A Bourgogne from poor limestone soils that gives wines of surprising nerve and character for its level. The 2012 is aged in 30% new oak
but this is barely perceptible. The finer and more lively of Javillier’s two Bourgognes, Oligocene shows succulent fresh flavours of citrus,
honeysuckle, whiteflower, minerals and dry stones. There is plenty of depth and complexity but it is also beautifully linear in shape.
Patrick Javillier exploits 10 hectares of vineyard area in the Meursault, Savigny, Aloxe and Bourgogne appellations, a total of 80% of which are planted with Chardonnay. The drive and unstinting commitment of his winemaking consistently results in his producing some of the greatest examples of white Burgundy, not just in the finest vintages, but most notably in years perceived to be difficult. More astonishing still, when you consider that amongst his 10 hectares of vines there is only one small parcel that is either 1er or Grand Cru, that is Corton-Charlemagne of which he makes approximately 1000 bottles a year. His Meursaults, aged for at least 18 months in barrel with one aerated racking to achieve complexity and to allow the wines to settle naturally, are typical of the appellation and faithful to the terroir - the lower-lying of clay dominated vineyards produces full bodied buttery wines whereas the poor soils of vineyards like Tillets make wines of great tension and minerality.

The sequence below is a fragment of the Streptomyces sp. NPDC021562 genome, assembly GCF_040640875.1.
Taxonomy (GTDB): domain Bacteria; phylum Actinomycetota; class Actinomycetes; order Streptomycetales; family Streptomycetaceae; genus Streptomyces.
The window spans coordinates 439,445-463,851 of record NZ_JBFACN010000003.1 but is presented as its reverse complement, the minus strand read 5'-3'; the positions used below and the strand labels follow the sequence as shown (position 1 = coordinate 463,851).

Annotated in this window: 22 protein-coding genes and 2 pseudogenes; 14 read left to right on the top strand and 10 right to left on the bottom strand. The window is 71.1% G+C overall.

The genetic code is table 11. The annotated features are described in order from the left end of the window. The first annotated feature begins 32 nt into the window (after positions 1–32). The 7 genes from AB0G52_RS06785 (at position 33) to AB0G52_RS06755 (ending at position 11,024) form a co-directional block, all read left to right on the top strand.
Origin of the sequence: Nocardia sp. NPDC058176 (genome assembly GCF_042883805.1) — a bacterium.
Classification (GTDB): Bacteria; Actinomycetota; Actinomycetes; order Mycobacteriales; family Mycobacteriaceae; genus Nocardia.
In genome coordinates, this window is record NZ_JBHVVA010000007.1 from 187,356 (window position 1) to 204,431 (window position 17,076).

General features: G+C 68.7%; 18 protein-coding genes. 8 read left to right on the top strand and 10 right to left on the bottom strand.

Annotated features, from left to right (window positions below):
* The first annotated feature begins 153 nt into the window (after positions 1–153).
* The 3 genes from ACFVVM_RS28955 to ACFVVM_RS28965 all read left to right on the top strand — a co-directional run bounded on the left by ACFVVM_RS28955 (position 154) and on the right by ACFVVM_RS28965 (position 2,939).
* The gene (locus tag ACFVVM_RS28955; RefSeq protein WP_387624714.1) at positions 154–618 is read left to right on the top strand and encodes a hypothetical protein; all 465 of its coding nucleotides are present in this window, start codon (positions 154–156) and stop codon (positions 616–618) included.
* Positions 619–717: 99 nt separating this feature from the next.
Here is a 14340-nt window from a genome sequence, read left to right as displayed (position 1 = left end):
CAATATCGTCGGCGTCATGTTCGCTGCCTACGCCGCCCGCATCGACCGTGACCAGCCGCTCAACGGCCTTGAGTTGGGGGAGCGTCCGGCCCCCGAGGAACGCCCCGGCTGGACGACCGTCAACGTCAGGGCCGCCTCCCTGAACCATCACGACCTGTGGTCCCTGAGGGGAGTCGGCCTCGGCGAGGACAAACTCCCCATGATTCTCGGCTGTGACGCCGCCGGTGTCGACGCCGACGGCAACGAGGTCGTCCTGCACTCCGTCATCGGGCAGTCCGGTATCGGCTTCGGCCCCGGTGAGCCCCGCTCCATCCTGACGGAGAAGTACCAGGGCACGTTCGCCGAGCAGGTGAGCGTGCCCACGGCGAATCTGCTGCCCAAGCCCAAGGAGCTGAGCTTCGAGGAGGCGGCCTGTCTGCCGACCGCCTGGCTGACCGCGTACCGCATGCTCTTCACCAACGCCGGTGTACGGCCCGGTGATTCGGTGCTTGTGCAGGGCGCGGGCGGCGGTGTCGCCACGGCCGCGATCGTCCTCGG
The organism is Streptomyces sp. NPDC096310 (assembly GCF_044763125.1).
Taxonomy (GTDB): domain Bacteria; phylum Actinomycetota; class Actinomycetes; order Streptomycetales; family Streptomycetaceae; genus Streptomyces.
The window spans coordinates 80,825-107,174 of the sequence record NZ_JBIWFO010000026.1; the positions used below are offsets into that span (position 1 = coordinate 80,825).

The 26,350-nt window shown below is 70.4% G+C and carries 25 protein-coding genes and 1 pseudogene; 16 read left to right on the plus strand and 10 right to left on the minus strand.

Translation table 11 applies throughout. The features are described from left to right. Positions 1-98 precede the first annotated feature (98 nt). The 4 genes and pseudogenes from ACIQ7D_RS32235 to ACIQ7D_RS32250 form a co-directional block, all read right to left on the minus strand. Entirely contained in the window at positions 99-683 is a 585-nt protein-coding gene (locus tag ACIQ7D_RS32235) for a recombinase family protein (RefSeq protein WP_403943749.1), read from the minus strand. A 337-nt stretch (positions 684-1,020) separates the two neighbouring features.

Bourgogne or Burgundy is a wide-ranging generic appellation in eastern France that has been planted with the vine at least since Roman times, the earliest archaeological evidence coming from 2nd Century A.D. The region, now spanning up to 28,000 hectares, owes a lot to the work of Cistercian Monks in the 11th and 12th Centuries, particularly in the Côte d'Or, who were responsible for identifying some of the finest vineyard plots still in existence today. The appellation is large, stretching between the cities of Auxerre in the North and Lyon in the south and includes Chablis, the Côte d'Or (from where hail some of the world's finest examples of Chardonnay and Pinot Noir), the Chalonnais, Maconnais and Beaujolais. Chardonnay is the main white grape planted, though there is still a fair amount of Aligote to be found if an ever decreasing amount, as well as tiny proportions of Pinot Blanc and Pinot Beurrot. For quality reds Pinot Noir is the dominant grape and the only permitted variety for the "Bourgogne Rouge" appellation controlee, there are plantings of Gamay too, though, which can be blended with a minimum one third Pinot Noir to make "Bourgogne Passetoutgrain." There is also the rarely seen Bourgogne Grand Ordinaire, which may include the Pinot Noir, Gamay, César, and Tressot varieties. This appellation also exists for whites, allowing a blend of Chardonnay, Aligoté and Melon de Bourgogne. Being such a big area style can vary enormously: From the steely, minerally white Bourgognes near Chablis to the rounder, more buttery offerings in the Maconnais. Very fine and extremely good value examples of red and white Bourgognes are made by many of the high quality estates in the Côte d'Or, the designated "Bourgogne" vineyards here being on the flatter less well-drained terrain the other side of the RN74 road to the villages and 1er Cru appellations. Some Bourgogne Rosé can also made be made but this is a tiny fraction of the red and white wine production.